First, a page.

However, not everyone is a slalom addict, and at the opposite end of the spectrum are the wake giants, who want as much time in the air as possible for bigger and techier tricks, and the biggest swell possible for wakesurfing. “This is someone that buys into the bigger-is-better philosophy,” says Greg Meloon, Nautique’s vice president of marketing. “Size is much more than a boat’s length. The customer should evaluate how the boat rides and handles in the conditions they typically encounter. Not all boats are measured equally; the customer needs to compare boats based on the interior space their typical crew requires.” This means making sure your 23- to 24-foot boat can still pull double-ups at the end of your lake, like Nautique’s 23-foot wake monster, the Air Nautique 230, does every day at OWC (Orlando Watersports Complex). Larger boats need to strike a balance among desirable traits: throwing out as large and clean a swell as possible, having the maneuverability demanded by today’s top-level riders and retaining some fuel economy.
So, if 19 feet is the magic number for a flat, soft ski wake and 24 feet is the pinnacle of wakeboard performance, then why not go with a 17-foot boat for an even smaller wake and a 28-foot boat for the biggest wake the industry’s ever seen? Well, like most things related to boat size, there’s more to it than meets the eye. For example, on the smaller side of things, you really can’t go much shorter than 19 feet and still fit a driver, spotter and a motor in a package you’re not going to yank out of the course as you pull out of the gates. There simply just isn’t enough volume. And for larger wakeboard boats, the problem is in taming the wake. For years, MasterCraft’s flagship wake machine, the X-Star, has been 22.5 feet. Why not 24 feet? Well, it had a consistent, proven hull that made a great wake time and time again. So, when the X-Star was moved up to a 24-footer, it was only after years of testing and approval from MasterCraft’s team of riders that the hull was finally unveiled.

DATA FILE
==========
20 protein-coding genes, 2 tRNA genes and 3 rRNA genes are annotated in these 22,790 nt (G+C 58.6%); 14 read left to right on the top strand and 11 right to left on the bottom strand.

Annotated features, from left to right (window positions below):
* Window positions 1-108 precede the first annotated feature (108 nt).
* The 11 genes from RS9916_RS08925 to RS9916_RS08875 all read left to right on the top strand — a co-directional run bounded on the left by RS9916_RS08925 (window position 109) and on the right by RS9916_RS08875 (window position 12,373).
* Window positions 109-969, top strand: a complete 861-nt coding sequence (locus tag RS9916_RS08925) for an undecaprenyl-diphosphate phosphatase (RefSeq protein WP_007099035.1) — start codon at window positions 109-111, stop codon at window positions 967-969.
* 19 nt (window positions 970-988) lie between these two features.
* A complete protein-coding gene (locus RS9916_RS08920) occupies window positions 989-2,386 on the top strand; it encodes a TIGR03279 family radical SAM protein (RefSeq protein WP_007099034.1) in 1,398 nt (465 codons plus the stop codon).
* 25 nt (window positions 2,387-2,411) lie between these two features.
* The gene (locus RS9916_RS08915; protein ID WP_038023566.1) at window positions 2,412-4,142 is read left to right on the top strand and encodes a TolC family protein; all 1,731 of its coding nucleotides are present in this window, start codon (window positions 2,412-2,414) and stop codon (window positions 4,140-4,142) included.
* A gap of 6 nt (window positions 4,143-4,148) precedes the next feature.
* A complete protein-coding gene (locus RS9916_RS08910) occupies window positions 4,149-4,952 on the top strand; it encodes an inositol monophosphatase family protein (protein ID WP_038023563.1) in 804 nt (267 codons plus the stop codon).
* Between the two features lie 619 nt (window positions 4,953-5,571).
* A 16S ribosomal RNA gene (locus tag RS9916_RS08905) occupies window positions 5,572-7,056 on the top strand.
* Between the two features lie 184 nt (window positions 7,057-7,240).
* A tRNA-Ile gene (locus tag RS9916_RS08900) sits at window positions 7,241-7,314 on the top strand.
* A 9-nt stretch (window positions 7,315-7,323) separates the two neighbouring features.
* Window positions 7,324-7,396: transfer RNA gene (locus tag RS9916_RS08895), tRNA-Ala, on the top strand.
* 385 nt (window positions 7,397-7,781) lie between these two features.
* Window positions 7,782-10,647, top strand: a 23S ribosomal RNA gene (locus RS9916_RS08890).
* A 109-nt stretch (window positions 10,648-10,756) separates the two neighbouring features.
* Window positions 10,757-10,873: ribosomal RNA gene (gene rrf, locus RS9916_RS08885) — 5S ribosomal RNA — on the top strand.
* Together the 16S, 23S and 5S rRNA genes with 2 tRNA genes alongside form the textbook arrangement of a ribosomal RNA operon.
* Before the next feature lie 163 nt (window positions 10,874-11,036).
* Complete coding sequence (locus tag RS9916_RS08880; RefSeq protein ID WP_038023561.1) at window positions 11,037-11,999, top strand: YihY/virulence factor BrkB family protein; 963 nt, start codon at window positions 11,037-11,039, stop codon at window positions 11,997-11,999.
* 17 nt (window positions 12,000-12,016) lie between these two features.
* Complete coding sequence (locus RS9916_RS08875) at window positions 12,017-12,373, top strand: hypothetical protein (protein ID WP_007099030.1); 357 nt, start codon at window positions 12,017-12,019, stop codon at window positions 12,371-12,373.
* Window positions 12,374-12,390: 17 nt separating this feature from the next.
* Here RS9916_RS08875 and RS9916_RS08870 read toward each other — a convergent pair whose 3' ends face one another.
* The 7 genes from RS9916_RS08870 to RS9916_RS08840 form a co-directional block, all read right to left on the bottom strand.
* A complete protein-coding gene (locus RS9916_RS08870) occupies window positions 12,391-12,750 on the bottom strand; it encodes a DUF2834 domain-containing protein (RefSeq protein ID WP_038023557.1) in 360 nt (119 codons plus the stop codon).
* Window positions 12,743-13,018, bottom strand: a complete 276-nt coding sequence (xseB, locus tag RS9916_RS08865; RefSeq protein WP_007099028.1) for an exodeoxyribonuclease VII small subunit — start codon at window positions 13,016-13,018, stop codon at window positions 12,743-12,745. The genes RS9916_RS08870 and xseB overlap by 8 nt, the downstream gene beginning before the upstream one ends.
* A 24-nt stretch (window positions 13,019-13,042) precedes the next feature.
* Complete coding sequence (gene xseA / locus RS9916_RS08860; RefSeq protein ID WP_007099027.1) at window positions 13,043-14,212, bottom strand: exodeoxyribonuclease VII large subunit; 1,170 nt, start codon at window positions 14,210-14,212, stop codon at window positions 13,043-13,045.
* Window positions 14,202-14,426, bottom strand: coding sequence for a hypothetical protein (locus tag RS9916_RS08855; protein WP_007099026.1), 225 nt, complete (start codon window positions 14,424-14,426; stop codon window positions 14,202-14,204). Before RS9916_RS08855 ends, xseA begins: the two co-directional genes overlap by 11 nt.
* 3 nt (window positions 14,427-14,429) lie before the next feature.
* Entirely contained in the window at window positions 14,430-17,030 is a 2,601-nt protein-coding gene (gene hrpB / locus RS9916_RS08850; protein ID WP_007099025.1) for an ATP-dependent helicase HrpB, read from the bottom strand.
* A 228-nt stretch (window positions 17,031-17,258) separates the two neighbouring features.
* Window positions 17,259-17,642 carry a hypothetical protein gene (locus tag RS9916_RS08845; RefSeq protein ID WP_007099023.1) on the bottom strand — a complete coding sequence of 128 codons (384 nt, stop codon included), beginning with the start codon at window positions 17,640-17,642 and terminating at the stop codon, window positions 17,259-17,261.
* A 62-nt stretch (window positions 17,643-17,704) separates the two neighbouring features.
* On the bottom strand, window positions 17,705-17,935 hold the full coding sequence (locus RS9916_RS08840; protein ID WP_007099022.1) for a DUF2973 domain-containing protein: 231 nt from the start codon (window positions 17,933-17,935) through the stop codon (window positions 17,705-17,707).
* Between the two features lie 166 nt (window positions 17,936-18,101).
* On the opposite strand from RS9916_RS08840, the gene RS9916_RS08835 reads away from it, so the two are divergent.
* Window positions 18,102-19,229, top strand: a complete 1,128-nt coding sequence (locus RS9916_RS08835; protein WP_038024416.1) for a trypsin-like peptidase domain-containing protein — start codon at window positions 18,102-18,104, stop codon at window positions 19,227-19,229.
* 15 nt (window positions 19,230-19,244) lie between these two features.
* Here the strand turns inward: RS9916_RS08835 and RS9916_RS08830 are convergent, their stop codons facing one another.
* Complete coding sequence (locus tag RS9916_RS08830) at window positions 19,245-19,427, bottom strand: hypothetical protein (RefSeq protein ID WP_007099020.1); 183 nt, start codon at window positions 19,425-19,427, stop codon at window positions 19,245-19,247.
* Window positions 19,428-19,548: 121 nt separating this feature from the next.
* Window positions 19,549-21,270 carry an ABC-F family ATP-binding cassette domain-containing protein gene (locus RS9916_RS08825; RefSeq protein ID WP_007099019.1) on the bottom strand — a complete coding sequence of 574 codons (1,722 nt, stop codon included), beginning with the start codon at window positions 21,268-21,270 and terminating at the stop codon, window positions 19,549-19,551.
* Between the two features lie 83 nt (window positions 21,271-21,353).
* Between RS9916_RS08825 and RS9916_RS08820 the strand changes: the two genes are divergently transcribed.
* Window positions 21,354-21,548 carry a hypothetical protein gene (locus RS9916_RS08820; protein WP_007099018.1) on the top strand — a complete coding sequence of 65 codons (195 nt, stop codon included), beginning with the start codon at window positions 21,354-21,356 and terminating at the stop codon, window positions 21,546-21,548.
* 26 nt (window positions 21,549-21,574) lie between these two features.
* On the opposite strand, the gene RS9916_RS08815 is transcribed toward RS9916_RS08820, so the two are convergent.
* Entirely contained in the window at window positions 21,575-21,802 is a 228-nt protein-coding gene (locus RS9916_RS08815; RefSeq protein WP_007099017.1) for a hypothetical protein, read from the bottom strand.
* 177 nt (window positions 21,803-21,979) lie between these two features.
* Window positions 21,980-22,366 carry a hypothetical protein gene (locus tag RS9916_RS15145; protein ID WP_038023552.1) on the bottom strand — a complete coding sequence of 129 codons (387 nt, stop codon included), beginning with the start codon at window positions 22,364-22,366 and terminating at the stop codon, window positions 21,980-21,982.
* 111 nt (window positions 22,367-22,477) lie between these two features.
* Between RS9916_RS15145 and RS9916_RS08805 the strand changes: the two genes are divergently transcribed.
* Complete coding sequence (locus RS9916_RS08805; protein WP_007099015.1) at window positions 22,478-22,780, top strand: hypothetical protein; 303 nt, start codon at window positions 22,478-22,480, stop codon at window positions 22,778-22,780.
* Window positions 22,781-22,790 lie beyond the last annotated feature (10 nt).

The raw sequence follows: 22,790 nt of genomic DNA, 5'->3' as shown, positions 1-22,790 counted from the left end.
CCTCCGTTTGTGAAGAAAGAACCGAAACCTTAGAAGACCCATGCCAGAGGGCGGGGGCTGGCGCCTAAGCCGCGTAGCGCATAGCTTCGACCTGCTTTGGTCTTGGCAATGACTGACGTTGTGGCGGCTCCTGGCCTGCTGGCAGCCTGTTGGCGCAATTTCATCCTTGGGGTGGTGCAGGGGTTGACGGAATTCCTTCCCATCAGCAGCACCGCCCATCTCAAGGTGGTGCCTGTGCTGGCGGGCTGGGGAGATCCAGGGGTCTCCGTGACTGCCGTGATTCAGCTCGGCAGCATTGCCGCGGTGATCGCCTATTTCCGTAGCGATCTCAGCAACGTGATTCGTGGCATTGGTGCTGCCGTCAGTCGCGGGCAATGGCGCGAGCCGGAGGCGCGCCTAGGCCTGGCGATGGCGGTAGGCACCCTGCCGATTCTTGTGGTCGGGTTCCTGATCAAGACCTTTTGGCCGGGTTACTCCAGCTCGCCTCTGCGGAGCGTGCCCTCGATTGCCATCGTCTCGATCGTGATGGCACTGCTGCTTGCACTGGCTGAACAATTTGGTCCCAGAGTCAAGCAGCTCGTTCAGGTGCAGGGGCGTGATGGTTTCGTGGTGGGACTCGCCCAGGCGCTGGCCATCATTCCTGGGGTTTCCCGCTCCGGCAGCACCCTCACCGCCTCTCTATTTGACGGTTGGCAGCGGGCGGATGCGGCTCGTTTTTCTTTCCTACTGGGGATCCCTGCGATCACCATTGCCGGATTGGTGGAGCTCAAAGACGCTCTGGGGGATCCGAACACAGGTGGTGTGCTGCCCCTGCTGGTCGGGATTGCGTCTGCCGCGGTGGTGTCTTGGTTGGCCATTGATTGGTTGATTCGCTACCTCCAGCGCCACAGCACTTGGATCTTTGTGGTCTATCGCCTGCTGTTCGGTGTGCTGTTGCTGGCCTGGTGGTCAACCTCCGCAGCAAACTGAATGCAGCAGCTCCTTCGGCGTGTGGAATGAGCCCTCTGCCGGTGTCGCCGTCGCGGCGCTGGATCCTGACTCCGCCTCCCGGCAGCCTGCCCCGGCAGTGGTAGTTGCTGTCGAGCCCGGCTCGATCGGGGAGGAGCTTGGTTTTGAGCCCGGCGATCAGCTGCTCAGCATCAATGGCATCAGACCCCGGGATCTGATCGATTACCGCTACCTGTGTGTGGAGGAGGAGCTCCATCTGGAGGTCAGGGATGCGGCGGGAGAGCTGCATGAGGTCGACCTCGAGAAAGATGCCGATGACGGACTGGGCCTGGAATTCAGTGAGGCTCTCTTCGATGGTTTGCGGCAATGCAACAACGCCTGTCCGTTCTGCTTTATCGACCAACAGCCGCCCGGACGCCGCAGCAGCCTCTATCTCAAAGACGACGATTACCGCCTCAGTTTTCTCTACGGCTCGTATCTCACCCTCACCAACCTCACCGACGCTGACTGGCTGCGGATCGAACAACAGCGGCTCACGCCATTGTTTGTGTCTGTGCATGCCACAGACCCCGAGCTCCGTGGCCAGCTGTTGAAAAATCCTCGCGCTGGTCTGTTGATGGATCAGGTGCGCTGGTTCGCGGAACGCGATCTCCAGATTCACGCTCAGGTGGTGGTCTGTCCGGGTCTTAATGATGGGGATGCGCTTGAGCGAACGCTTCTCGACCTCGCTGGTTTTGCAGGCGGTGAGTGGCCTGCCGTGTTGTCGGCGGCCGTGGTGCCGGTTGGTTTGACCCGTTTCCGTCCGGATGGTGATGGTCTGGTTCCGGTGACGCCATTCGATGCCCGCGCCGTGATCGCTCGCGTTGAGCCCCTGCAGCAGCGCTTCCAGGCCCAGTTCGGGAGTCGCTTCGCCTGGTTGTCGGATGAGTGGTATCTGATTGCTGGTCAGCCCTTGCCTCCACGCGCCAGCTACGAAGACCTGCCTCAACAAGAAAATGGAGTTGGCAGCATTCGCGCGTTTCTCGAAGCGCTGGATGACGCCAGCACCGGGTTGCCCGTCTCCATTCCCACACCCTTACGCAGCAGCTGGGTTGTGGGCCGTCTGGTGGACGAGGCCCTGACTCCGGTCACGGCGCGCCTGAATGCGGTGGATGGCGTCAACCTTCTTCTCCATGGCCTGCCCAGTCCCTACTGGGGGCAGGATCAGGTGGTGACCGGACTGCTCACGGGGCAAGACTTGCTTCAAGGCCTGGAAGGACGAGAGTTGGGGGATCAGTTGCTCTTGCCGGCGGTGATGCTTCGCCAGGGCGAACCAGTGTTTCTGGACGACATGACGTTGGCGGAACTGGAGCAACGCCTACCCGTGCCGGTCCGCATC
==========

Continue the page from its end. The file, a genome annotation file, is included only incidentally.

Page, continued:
At 22 feet 3 inches, the X-Star had a sweet spot of consistency and feel that needed to be matched exactly on the new X-Star, and, with twice the ballast and a bigger hull, you’d better believe the wake is bigger. “Essentially, you want big, but you still want it to handle like a small boat,” Shave says. Gutierrez notes some other concerns. “As the boats get wider, you need to have a permit. As the boats get longer, there’s more to haul and they have to have bigger slips. It jumps into a whole new realm that our consumers don’t generally prefer.”
One of the most difficult things boat companies face is mastering the two extremes of water sports: the giant ramps needed for wakeboarding and surfing and the flat, soft wakes necessary for skiing in the same boat. How do companies pull this off? There’s plenty of debate about the best ways to accomplish this, but there seems to be some consistency among crossovers. They’re usually about 20 to 22 feet in length, they have a wide beam, and they are usually V-drives with a deep-V hull and a stern design that is relatively flat. Great crossover inboards all start with a well-planned, battle-tested hull, but no crossover is complete without wake-shaping gadgets like plates and ballast. It’s crucial to have some additional help with the hull if you’re going to move seamlessly from a small, soft ski wake to a peaky, bigger wake for wakeboarding and surfing.
At the end of the day, when you’re exhaling deeply and preparing to sign the check on the perfect size boat for your sport, family, waterway and budget, consider for a moment what you’ve bought. It’s something more than just a tool to feed your water addiction. You’ve bought fun for everyone who will be on board. Your boat is an investment in a future of fun for your crew and family, a ticket to faster personal progression on the water, and memories that will last a lifetime.